New Construction Loans: What You Need to Know
If you’re considering buying a home, you’ve likely thought about how you are going to finance that home. But what if you’re considering building a new home, instead of buying from a seller? Can you go through the mortgage approval process in the same way? Well, sometimes.
New construction loans can be obtained by a home builder or buyer. If you’re building a home with a large builder, you may not notice a difference in your mortgage process. However, if you decide to pursue your own construction loan, there are a few things you should know. Here are 10 differentiators about obtaining a new construction loan:
1. Because construction loans are more high-risk investments, lenders may not advertise them as much as they promote more traditional mortgages. What does that mean for buyers? You may have to do some research with your own bank or credit union to find the right lender.
2. Construction loans are usually short term. Because the home construction process typically lasts several months, construction loans are not structured to last more than a year or so.
3. You may still need to save for a down payment. New construction loans are short term, so they are higher risk. For this reason, some lenders may require borrowers to put more money down up front. Do not be surprised if your lender wants you to pay 20% of the project’s cost up front.
4. Buyers often pay interest only during construction. You may pay a heftier down payment for a new construction home, but because construction loans are short-term agreements, lenders often only require buyers to pay interest while their home is being built.
5. Those interest rates may vary. Rates on new construction loans are usually higher than traditional mortgages. Interest rates may vary with a lender’s prime rate and could fluctuate during the payback period. So be sure to know what type of interest rate you have before signing on the line.
6. Lenders may require additional information before you are approved. In addition to typical financial information submitted when applying for a mortgage, new construction lenders may want to see a project timetable and budget before they give the OK on a loan.
7. Lenders may check in on construction site progress. Lenders are interested in the length of time it may take to build a new home, so they may check in on construction progress from time to time. This is why it is a good idea to build time in for construction delays when you submit a timetable to your lender.
8. Lenders may want proof you can pay for extras. What do we mean by extras? During the home-building process, buyers may decide they want to make changes from the original design plans such as upgraded appliances or fixtures. But, those extras cost extra money, of course. Before lenders are willing to let you borrow money, they may want to make sure you have enough saved up to pay for any extras that you might decide on during your build process.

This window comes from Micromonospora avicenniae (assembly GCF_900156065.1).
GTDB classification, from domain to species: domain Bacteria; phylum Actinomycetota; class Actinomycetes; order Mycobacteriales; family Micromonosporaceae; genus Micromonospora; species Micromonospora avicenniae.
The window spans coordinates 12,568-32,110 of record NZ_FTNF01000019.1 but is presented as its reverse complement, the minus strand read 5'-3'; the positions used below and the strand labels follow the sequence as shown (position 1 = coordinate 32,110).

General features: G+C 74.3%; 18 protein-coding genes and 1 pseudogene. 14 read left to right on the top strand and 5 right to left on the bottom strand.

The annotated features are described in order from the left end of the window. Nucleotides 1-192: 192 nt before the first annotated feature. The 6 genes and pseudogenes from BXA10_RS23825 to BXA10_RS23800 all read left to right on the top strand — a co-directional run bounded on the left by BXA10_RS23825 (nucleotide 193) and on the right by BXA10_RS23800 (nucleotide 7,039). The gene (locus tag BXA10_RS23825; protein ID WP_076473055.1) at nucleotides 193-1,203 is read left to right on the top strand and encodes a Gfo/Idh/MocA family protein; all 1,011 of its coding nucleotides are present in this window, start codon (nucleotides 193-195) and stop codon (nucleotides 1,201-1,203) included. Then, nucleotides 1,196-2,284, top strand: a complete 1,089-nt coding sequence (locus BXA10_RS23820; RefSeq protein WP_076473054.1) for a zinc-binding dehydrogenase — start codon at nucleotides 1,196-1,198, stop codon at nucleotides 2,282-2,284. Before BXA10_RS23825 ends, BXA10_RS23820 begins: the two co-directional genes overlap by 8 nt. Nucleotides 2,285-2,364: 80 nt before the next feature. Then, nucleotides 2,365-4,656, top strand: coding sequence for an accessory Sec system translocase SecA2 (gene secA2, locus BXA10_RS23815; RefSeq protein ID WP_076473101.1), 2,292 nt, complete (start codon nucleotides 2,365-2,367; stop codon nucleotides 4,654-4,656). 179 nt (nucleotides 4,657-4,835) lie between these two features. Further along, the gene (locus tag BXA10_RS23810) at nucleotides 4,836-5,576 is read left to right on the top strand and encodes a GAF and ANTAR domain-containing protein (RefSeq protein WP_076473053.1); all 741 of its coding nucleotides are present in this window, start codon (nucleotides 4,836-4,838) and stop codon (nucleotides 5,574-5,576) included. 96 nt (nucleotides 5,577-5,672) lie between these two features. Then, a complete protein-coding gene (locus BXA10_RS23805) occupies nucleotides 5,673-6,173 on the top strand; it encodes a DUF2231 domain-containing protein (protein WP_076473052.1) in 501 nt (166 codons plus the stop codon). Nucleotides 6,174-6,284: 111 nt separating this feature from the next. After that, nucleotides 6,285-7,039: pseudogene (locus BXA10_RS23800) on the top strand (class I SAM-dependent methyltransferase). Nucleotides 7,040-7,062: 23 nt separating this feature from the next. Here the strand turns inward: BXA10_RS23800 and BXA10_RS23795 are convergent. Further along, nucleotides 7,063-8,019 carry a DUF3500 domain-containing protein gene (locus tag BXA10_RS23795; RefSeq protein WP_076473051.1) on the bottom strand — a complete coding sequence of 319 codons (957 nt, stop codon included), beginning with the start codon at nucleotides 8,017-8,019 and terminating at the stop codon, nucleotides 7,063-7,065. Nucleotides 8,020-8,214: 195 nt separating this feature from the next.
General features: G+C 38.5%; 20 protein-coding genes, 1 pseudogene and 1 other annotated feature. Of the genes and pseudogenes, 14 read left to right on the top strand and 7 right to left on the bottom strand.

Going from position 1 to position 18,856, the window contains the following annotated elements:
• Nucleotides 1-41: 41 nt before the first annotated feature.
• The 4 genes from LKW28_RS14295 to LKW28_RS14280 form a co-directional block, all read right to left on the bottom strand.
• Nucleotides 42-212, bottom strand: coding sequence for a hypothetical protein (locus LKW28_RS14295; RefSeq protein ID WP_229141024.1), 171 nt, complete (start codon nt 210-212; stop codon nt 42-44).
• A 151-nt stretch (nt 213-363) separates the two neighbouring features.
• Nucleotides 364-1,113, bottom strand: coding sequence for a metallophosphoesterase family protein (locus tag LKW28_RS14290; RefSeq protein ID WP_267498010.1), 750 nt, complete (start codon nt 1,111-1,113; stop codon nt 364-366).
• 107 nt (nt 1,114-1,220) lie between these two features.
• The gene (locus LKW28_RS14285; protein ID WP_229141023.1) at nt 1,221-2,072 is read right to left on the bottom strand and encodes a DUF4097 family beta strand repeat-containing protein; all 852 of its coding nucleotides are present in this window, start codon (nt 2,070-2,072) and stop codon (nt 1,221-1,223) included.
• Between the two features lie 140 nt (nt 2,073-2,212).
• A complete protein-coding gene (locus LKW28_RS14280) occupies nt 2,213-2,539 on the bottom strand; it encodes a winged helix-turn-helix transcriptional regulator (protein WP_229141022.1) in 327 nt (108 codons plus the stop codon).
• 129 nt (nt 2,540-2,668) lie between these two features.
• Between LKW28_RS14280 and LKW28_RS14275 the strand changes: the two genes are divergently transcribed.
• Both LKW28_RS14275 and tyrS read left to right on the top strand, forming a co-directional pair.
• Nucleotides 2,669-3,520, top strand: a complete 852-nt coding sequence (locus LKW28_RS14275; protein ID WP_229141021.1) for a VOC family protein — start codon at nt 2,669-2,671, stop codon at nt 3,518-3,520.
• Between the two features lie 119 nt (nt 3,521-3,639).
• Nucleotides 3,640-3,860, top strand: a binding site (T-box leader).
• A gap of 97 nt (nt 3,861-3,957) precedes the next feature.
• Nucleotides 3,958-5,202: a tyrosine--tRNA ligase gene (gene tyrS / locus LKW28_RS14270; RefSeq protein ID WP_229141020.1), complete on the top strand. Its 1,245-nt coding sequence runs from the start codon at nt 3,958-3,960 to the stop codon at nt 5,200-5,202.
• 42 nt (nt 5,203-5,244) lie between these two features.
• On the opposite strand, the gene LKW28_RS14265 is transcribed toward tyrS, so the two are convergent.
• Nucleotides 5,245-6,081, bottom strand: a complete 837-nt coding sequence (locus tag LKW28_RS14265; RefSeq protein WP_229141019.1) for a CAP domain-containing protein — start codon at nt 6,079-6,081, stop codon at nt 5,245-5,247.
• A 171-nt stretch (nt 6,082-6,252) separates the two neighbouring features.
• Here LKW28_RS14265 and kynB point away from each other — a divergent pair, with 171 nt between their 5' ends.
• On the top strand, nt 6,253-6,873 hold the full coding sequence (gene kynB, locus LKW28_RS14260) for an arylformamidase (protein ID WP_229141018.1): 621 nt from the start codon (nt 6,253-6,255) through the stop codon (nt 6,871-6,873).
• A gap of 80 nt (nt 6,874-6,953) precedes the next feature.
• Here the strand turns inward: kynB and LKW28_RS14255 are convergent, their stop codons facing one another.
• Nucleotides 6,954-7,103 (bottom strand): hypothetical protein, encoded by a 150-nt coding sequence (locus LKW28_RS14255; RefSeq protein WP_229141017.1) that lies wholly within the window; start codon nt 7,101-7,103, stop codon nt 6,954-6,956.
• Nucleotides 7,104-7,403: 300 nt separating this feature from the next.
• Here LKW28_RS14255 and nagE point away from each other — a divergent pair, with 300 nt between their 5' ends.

9. New construction loans may roll into a traditional mortgage. This type of new construction loan is called a construction-to-permanent loan. When you’re seeking a new construction loan, know that you may roll your loan into a traditional 15–30-year mortgage. So, while it may feel like a higher risk, you can feel confident in moving forward with a lender you trust.
10. A change in your financial situation could affect final mortgage approval. Similar to the process for obtaining a traditional mortgage, any major changes to your financial situation could affect the possibility of rolling a new construction loan into a traditional mortgage. So, while you’re building, keep your credit, career, and finances in order to ensure smooth sailing when it comes to your home loan.
New construction loans can seem more complicated than a traditional loan but with an experienced agent and lender by your side, the process can be just as smooth.
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The information contained, and the opinions expressed, in this article are not intended to be construed as investment advice. Tammy Kaiser & Keller Williams do not guarantee or warrant the accuracy or completeness of the information or opinions contained herein. Nothing herein should be construed as investment advice. You should always conduct your own research and due diligence and obtain professional advice before making any investment decision. Tammy Kaiser & Keller Williams will not be liable for any loss or damage caused by your reliance on the information or opinions contained herein.